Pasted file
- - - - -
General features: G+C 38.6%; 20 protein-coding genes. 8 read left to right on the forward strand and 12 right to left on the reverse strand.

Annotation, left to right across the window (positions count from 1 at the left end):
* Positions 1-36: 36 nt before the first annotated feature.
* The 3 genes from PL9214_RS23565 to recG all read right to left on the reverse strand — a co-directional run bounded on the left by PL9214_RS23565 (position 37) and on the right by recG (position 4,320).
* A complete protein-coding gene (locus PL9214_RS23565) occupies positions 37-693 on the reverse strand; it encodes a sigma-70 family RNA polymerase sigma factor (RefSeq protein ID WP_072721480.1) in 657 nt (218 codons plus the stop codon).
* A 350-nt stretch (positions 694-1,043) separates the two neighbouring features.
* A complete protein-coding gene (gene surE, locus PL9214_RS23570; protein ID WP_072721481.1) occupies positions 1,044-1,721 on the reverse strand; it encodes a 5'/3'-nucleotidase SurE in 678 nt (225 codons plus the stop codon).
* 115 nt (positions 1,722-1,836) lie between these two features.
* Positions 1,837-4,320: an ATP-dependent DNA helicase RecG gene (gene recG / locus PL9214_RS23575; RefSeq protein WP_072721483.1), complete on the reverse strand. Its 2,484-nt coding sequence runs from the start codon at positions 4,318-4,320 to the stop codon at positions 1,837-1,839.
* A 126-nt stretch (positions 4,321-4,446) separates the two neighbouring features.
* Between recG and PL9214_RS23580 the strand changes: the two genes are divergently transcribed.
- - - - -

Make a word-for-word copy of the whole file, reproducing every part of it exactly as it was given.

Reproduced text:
General features: G+C 38.6%; 20 protein-coding genes. 8 read left to right on the forward strand and 12 right to left on the reverse strand.

Annotation, left to right across the window (positions count from 1 at the left end):
* Positions 1-36: 36 nt before the first annotated feature.
* The 3 genes from PL9214_RS23565 to recG all read right to left on the reverse strand — a co-directional run bounded on the left by PL9214_RS23565 (position 37) and on the right by recG (position 4,320).
* A complete protein-coding gene (locus PL9214_RS23565) occupies positions 37-693 on the reverse strand; it encodes a sigma-70 family RNA polymerase sigma factor (RefSeq protein ID WP_072721480.1) in 657 nt (218 codons plus the stop codon).
* A 350-nt stretch (positions 694-1,043) separates the two neighbouring features.
* A complete protein-coding gene (gene surE, locus PL9214_RS23570; protein ID WP_072721481.1) occupies positions 1,044-1,721 on the reverse strand; it encodes a 5'/3'-nucleotidase SurE in 678 nt (225 codons plus the stop codon).
* 115 nt (positions 1,722-1,836) lie between these two features.
* Positions 1,837-4,320: an ATP-dependent DNA helicase RecG gene (gene recG / locus PL9214_RS23575; RefSeq protein WP_072721483.1), complete on the reverse strand. Its 2,484-nt coding sequence runs from the start codon at positions 4,318-4,320 to the stop codon at positions 1,837-1,839.
* A 126-nt stretch (positions 4,321-4,446) separates the two neighbouring features.
* Between recG and PL9214_RS23580 the strand changes: the two genes are divergently transcribed.